Escape Sequences in C

In C programming language, there are 256 numbers of characters in character set. The entire character set is divided into 2 parts i.e. the ASCII characters set and the extended ASCII characters set. But apart from that, some other characters are also there which are not the part of any characters set, known as ESCAPE characters.

List of Escape Sequences

\a    Alarm or Beep   
\b    Backspace
\f    Form Feed
\n    New Line
\r    Carriage Return
\t    Tab (Horizontal)
\v    Vertical Tab
\\    Backslash
\'    Single Quote
\"    Double Quote
\?    Question Mark
\ooo  octal number
\xhh  hexadecimal number
\0    Null

Some coding examples of escape characters

// C program to illustrate
// \a escape sequence
#include <stdio.h>
int main(void)
{
    printf("My mobile number "
          "is 7\a8\a7\a3\a9\a2\a3\a4\a0\a8\a");
    return (0);
}

Output:

My mobile number is 7873923408.
// C program to illustrate
// \b escape sequence
#include <stdio.h>
int main(void)
{
    // \b - backspace character transfers
    // the cursor one character back with 
    // or without deleting on different 
    // compilers.
    printf("Hello Geeks\b\b\b\bF");
    return (0);
}

Output:

The output is dependent upon compiler.
// C program to illustrate
// \n escape sequence
#include <stdio.h>
int main(void)
{
    // Here we are using \n, which
    // is a new line character.
    printf("Hello\n");
    printf("GeeksforGeeks");
    return (0);
}

Output:

Hello
GeeksforGeeks
// C program to illustrate
// \t escape sequence
#include <stdio.h>
int
main(void)
{
    // Here we are using \t, which is
    // a horizontal tab character.
    // It will provide a tab space 
    // between two words.
    printf("Hello \t GFG");
    return (0);
}

Output:

Hello   GFG

The escape sequence “\t” is very frequently used in loop based pattern printing programs.

// C program to illustrate
// \v escape sequence
#include <stdio.h>
int main(void)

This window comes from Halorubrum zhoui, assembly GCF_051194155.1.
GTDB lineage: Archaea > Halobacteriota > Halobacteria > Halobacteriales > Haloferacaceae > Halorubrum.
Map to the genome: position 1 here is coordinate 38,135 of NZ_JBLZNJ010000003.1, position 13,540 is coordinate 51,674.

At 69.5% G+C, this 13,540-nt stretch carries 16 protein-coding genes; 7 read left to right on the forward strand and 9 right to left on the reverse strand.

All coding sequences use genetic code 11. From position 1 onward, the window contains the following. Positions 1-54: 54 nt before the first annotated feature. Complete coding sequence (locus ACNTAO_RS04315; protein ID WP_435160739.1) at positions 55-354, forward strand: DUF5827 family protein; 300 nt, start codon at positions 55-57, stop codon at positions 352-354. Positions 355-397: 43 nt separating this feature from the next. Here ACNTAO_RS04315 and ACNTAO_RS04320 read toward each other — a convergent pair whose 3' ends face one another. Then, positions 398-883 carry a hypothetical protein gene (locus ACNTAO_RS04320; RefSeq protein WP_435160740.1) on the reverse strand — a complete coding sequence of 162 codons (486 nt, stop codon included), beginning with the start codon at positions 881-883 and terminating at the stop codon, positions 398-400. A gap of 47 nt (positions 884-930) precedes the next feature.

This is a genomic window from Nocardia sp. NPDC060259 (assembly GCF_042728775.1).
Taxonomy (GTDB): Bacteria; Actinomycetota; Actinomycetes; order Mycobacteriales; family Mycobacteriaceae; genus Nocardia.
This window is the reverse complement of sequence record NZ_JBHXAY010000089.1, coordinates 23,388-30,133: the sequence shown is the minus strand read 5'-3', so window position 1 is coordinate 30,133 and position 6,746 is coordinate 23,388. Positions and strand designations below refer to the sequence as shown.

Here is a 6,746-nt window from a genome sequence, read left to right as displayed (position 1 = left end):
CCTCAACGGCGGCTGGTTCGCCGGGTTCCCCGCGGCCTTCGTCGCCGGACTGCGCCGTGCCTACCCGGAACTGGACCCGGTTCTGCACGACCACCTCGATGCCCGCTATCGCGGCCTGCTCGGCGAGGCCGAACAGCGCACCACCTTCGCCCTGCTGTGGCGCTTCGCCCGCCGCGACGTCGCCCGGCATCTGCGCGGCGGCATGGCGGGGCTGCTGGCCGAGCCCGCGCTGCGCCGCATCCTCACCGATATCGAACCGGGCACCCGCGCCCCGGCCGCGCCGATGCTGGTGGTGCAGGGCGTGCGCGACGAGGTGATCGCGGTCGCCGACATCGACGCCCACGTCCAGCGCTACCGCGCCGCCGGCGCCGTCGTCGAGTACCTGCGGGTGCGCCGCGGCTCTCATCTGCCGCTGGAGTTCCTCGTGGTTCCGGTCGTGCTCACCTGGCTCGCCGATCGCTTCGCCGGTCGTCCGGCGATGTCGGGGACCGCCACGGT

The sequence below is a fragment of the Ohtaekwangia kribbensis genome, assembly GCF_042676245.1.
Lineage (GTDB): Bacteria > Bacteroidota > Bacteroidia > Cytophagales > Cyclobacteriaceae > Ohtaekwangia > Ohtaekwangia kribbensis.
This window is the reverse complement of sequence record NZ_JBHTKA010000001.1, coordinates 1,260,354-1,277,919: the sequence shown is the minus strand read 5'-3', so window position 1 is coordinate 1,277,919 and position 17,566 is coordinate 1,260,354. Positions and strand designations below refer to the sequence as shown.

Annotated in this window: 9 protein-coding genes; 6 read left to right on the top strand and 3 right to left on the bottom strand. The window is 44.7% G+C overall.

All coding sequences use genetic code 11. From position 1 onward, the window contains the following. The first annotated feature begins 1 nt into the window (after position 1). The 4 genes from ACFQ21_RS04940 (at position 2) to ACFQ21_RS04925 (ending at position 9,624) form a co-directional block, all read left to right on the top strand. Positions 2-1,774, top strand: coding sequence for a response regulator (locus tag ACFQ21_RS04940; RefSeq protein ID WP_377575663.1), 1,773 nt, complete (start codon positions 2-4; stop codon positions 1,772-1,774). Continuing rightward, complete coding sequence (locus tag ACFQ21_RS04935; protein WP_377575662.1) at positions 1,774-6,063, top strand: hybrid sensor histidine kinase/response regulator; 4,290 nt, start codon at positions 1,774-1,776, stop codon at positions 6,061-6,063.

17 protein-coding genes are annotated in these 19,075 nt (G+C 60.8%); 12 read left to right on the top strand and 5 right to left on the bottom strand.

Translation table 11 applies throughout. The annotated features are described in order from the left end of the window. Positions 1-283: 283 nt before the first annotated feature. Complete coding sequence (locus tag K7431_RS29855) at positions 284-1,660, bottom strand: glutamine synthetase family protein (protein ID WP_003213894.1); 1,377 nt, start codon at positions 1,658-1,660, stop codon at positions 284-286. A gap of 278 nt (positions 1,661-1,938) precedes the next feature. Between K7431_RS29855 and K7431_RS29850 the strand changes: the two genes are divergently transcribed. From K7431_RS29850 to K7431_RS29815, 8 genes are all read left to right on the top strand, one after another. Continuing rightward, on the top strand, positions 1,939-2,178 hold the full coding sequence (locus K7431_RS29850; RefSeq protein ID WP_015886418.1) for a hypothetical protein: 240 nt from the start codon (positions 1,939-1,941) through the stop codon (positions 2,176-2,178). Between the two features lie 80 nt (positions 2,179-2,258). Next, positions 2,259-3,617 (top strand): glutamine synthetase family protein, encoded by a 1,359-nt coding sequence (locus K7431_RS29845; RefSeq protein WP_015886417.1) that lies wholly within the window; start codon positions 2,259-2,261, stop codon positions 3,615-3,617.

{
    // Here we are using \v, which
    // is vertical tab character.
    printf("Hello friends");

    printf("\v Welcome to GFG");

    return (0);
}

Output:

Hello Friends
Welcome to GFG
// C program to illustrate \r escape 
// sequence
#include <stdio.h>
int main(void)
{
    // Here we are using \r, which
    // is carriage return character.
    printf("Hello fri \r ends");
    return (0);
}

Output: (Depend upon compiler)

ends 
// C program to illustrate \\(Backslash)
// escape sequence to print backslash.
#include <stdio.h>
int main(void)
{
    // Here we are using \,
    // It contains two escape sequence 
    // means \ and \n.
    printf("Hello\\GFG");
    return (0);
}

Output: (Depend upon compiler)

Hello\
GFG 

Explanation : It contains two escape sequence means it after printing the \ the compiler read the next \ as as new line character i.e. \n, which print the GFG in the next line

// C program to illustrate \' escape
// sequence/ and \" escape sequence to
// print single quote and double quote.
#include <stdio.h>
int main(void)
{
    printf("\' Hello Geeks\n");
    printf("\" Hello Geeks");
    return 0;
}

Output:

' Hello Geeks
" Hello Geeks
// C program to illustrate
// \? escape sequence
#include <stdio.h>
int main(void)
{
    // Here we are using \?,  which is 
    // used for the presentation of trigraph
    // in the early of C programming. But
    // now we don't have any use of it.
    printf("\?\?!\n");
    return 0;
}

Output:

??!
// C program to illustrate \OOO escape sequence
#include <stdio.h>
int main(void)
{
    // we are using \OOO escape sequence, here 
    // each O in "OOO" is one to three octal 
    // digits(0....7).
    char* s = "A\0725";
    printf("%s", s);
    return 0;
}

Output:

A:5

Explanation : Here 000 is one to three octal digits(0….7) means there must be atleast one octal digit after \ and maximum three.Here 072 is the octal notation, first it is converted to decimal notation that is the ASCII value of char ‘:’. At the place of \072 there is : and the output is A:5.

// C program to illustrate \XHH escape 
// sequence
#include <stdio.h>
int main(void)
{
    // We are using \xhh escape sequence.
    // Here hh is one or more hexadecimal
    // digits(0....9, a...f, A...F).
    char* s = "B\x4a";
    printf("%s", s);
    return 0;
}

Output:

BJ

Explanation : Here hh is one or more hexadecimal digits(0….9, a…f, A…F).There can be more than one hexadecimal number after \xHere’\x4a’ is a hexadecimal number and it is a single char. Firstly it will get converted in to decimal notation and it is the ASCII value of char ‘J’. Therefore at the place of \x4a, we can write J. So the output is BJ.

This article is contributed by Bishal Kumar Dubey. If you like GeeksforGeeks and would like to contribute, you can also write an article using contribute.geeksforgeeks.org or mail your article to contribute@geeksforgeeks.org. See your article appearing on the GeeksforGeeks main page and help other Geeks.

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